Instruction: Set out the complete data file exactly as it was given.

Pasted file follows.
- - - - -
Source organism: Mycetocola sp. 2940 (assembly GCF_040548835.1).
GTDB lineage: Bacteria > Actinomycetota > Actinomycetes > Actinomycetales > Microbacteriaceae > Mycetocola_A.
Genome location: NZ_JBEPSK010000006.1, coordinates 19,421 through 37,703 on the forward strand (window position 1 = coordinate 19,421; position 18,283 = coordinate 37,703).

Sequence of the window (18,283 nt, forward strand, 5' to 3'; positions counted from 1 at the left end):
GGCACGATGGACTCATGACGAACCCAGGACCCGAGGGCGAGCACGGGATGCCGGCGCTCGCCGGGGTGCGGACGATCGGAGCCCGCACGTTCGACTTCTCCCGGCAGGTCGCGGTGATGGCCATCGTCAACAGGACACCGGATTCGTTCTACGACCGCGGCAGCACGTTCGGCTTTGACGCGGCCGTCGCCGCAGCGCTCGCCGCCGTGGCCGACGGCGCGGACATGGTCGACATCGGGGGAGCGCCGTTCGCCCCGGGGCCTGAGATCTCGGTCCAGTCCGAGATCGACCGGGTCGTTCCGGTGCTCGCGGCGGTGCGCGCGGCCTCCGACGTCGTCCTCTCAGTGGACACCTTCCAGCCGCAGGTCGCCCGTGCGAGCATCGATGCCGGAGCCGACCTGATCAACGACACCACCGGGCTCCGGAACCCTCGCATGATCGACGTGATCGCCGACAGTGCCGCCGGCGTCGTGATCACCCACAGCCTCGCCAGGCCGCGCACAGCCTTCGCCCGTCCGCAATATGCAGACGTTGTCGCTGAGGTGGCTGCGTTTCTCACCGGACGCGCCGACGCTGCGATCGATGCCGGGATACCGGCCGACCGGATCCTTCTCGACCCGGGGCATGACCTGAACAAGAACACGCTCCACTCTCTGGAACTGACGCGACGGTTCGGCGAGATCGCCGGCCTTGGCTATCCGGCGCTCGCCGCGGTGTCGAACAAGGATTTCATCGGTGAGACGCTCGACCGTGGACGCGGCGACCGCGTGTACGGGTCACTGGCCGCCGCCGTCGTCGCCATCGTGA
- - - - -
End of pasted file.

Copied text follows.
Source organism: Mycetocola sp. 2940 (assembly GCF_040548835.1).
GTDB lineage: Bacteria > Actinomycetota > Actinomycetes > Actinomycetales > Microbacteriaceae > Mycetocola_A.
Genome location: NZ_JBEPSK010000006.1, coordinates 19,421 through 37,703 on the forward strand (window position 1 = coordinate 19,421; position 18,283 = coordinate 37,703).

Sequence of the window (18,283 nt, forward strand, 5' to 3'; positions counted from 1 at the left end):
GGCACGATGGACTCATGACGAACCCAGGACCCGAGGGCGAGCACGGGATGCCGGCGCTCGCCGGGGTGCGGACGATCGGAGCCCGCACGTTCGACTTCTCCCGGCAGGTCGCGGTGATGGCCATCGTCAACAGGACACCGGATTCGTTCTACGACCGCGGCAGCACGTTCGGCTTTGACGCGGCCGTCGCCGCAGCGCTCGCCGCCGTGGCCGACGGCGCGGACATGGTCGACATCGGGGGAGCGCCGTTCGCCCCGGGGCCTGAGATCTCGGTCCAGTCCGAGATCGACCGGGTCGTTCCGGTGCTCGCGGCGGTGCGCGCGGCCTCCGACGTCGTCCTCTCAGTGGACACCTTCCAGCCGCAGGTCGCCCGTGCGAGCATCGATGCCGGAGCCGACCTGATCAACGACACCACCGGGCTCCGGAACCCTCGCATGATCGACGTGATCGCCGACAGTGCCGCCGGCGTCGTGATCACCCACAGCCTCGCCAGGCCGCGCACAGCCTTCGCCCGTCCGCAATATGCAGACGTTGTCGCTGAGGTGGCTGCGTTTCTCACCGGACGCGCCGACGCTGCGATCGATGCCGGGATACCGGCCGACCGGATCCTTCTCGACCCGGGGCATGACCTGAACAAGAACACGCTCCACTCTCTGGAACTGACGCGACGGTTCGGCGAGATCGCCGGCCTTGGCTATCCGGCGCTCGCCGCGGTGTCGAACAAGGATTTCATCGGTGAGACGCTCGACCGTGGACGCGGCGACCGCGTGTACGGGTCACTGGCCGCCGCCGTCGTCGCCATCGTGA